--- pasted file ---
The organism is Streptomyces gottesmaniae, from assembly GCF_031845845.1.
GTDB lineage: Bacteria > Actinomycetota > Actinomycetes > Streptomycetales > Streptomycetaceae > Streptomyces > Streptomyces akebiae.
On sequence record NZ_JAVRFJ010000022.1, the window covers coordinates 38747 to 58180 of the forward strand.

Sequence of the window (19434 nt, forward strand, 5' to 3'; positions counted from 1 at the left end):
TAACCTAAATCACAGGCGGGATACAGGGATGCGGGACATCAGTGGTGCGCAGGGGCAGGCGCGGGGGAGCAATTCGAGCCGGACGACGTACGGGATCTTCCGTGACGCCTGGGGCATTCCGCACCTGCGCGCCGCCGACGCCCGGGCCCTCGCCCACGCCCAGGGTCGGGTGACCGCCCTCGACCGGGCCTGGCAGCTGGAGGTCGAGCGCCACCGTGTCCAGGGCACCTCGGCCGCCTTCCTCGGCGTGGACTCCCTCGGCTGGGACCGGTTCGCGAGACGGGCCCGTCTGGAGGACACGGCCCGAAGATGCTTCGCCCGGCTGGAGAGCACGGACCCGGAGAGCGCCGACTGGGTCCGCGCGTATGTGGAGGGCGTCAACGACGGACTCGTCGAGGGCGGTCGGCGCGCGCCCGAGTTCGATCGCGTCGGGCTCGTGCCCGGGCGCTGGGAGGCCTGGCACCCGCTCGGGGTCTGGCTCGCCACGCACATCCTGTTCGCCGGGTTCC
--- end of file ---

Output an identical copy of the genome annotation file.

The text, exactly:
The organism is Streptomyces gottesmaniae, from assembly GCF_031845845.1.
GTDB lineage: Bacteria > Actinomycetota > Actinomycetes > Streptomycetales > Streptomycetaceae > Streptomyces > Streptomyces akebiae.
On sequence record NZ_JAVRFJ010000022.1, the window covers coordinates 38747 to 58180 of the forward strand.

Sequence of the window (19434 nt, forward strand, 5' to 3'; positions counted from 1 at the left end):
TAACCTAAATCACAGGCGGGATACAGGGATGCGGGACATCAGTGGTGCGCAGGGGCAGGCGCGGGGGAGCAATTCGAGCCGGACGACGTACGGGATCTTCCGTGACGCCTGGGGCATTCCGCACCTGCGCGCCGCCGACGCCCGGGCCCTCGCCCACGCCCAGGGTCGGGTGACCGCCCTCGACCGGGCCTGGCAGCTGGAGGTCGAGCGCCACCGTGTCCAGGGCACCTCGGCCGCCTTCCTCGGCGTGGACTCCCTCGGCTGGGACCGGTTCGCGAGACGGGCCCGTCTGGAGGACACGGCCCGAAGATGCTTCGCCCGGCTGGAGAGCACGGACCCGGAGAGCGCCGACTGGGTCCGCGCGTATGTGGAGGGCGTCAACGACGGACTCGTCGAGGGCGGTCGGCGCGCGCCCGAGTTCGATCGCGTCGGGCTCGTGCCCGGGCGCTGGGAGGCCTGGCACCCGCTCGGGGTCTGGCTCGCCACGCACATCCTGTTCGCCGGGTTCC